As another example, in wireless communications, nomenclature is used to define certain channels, for example, logical channels, transport channels, data channels etc. However, this is just a naming convention, and patent applications claiming logical channels etc. may fall under Section 3(m) [scheme] or under Section 3(n) [presentation of information].
The 2016 CRI guidelines do not explicitly use Sections 3(l), 3(m), and 3(n) to show examples of non-patentability. However, it is clear how these provisions could also be applied.
Take the case of Example 3 (Pages 21 & 22): It claims a method to: receive records…; read records….; classify records….based on conditions… – select structures….and choosing class (for records) having greatest number of occurrences.
The analysis provides:
The invention as claimed in the claim is directed to classifying data records which are describing telecommunication network events. These records are sorted into service classes for billing purposes. As the service classes are increased, the sorting of records into classes becomes time consuming. The invention solves the problem by reducing a large number of classes into specific sets. Thus, the problem is non-technical and also the solution is non-technical. The solution is nothing but a sequence of computational steps and, therefore, the solution is an algorithm; it takes telecommunication network event records as input and this input is transformed by a sequence of computing steps into the classification of records into different selected classes. Emphasis added.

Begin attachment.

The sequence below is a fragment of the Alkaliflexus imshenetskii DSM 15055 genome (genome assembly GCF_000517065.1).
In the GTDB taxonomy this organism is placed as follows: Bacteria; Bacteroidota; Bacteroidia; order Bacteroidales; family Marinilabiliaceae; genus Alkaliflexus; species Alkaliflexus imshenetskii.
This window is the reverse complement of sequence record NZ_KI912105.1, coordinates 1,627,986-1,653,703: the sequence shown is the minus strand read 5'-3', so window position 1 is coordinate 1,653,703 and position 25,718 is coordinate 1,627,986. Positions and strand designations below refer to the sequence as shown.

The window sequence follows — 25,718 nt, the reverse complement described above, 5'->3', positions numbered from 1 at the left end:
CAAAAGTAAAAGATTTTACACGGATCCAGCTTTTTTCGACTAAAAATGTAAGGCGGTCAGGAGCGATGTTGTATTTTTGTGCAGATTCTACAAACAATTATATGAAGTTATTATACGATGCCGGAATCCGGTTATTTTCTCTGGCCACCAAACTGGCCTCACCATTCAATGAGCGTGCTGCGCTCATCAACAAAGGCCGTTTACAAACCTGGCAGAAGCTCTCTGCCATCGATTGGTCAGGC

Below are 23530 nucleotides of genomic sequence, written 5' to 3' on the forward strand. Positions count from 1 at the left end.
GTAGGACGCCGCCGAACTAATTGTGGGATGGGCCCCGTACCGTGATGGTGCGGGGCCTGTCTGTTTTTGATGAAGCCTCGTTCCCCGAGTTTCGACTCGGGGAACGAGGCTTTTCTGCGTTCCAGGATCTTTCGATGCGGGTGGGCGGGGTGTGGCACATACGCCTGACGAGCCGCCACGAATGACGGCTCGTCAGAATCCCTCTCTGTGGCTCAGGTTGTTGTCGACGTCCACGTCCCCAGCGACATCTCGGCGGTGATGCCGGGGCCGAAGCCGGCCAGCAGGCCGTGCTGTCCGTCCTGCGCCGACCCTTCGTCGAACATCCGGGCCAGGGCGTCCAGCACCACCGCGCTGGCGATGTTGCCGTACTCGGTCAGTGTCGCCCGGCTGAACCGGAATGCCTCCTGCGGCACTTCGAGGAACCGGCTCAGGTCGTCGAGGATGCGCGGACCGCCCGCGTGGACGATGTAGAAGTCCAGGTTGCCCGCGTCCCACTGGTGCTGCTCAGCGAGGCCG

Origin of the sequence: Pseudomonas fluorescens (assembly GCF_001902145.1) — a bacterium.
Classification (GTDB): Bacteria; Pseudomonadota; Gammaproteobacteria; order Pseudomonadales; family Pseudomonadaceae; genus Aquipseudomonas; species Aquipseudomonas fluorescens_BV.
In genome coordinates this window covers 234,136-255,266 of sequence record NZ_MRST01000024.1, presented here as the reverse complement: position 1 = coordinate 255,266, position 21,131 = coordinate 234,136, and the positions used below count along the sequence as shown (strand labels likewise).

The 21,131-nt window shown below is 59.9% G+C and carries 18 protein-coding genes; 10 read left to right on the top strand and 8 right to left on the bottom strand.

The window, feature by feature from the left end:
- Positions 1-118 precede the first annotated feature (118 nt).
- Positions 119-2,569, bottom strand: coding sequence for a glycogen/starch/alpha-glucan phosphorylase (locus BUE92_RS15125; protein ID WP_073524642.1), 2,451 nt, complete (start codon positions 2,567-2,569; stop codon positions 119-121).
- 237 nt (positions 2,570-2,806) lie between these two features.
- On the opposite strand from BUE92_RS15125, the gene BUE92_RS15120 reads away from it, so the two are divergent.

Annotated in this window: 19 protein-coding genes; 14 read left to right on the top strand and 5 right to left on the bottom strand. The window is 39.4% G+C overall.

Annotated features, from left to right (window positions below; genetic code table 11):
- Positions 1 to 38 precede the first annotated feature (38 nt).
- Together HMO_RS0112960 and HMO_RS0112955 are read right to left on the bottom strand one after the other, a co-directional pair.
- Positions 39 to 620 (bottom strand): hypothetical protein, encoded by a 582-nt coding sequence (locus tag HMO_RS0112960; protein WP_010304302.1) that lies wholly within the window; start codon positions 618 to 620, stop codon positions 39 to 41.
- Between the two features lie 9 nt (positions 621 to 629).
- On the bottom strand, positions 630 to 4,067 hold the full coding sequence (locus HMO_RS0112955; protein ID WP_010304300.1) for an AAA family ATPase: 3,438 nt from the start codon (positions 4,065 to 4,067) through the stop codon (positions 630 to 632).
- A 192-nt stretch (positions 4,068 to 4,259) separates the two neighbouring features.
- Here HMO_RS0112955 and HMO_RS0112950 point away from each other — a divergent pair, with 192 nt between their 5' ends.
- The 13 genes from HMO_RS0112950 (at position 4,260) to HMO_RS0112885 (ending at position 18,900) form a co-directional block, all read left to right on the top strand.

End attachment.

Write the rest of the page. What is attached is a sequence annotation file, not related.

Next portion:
Even though there is no explicit mention of Section 3(k) [only algorithm is mentioned] in the analysis, the underlined part may also be read as applying Section 3(m). A sequence is a mere scheme. Similarly, examples 4, 6 – 15 all apply the logic of Section 3(m), the claims being a mere scheme, or sequence, and hence not patentable.
Parallels with US / Europe
Position in United States
The US Supreme Court held in Alice Corp. Pty. Ltd. v. CLS Bank Int’l., 134 S. Ct. 2347, 2355 (2014) that “specific hardware” consisting of a “data processing unit,” a “communications controller,” and a “data storage unit” were “purely functional and generic”. See also Microstrategy Inc. v. Apttus Corp., No. 3:15-cv-21-JAG, 2015 U.S. Dist. LEXIS 93419, at *12-15 (E.D. Va. July 17, 2015) (finding claim reciting “data storage devices,” “an intelligence server,” “an object server,” “a query engine,” and “an analytical engine” to cover generic computer functions); Intellectual Ventures I LLC v. Manufacturers & Traders Trust Co., 76 F. Supp. 3d 536, 546 & n.5 (D. Del. 2014) (describing as “generic” a “telephone, pager, PDA, or the like,” a “pager network,” and a “cellular network”); Cloud Satchel, LLC v. Amazon.com, Inc., 76 F. Supp. 3d 553, 564 (D. Del. 2014) (“even the recitation of specific hardware elements such as a ‘processor,’ a ‘solid state memory,’ and a ‘transceiver’ is insufficient to confer specificity”); Affinity Labs of Tex., LLC v. DirecTV, LLC, No. W:15-CV-030, 2015 U.S. Dist. LEXIS 92889, at *15 (W.D. Tex. July 7, 2015) (patent claiming use of “cellular phones” and “downloadable applications” to disseminate broadcasted content held to be abstract).
Pursuant to the Alice decision, the US patent office also issued directions to examiners for determining patent eligibility for applications. It is extremely interesting to compare the new 2016 CRI guidelines to the ones issued by the USPTO (click here) post the Alice decision.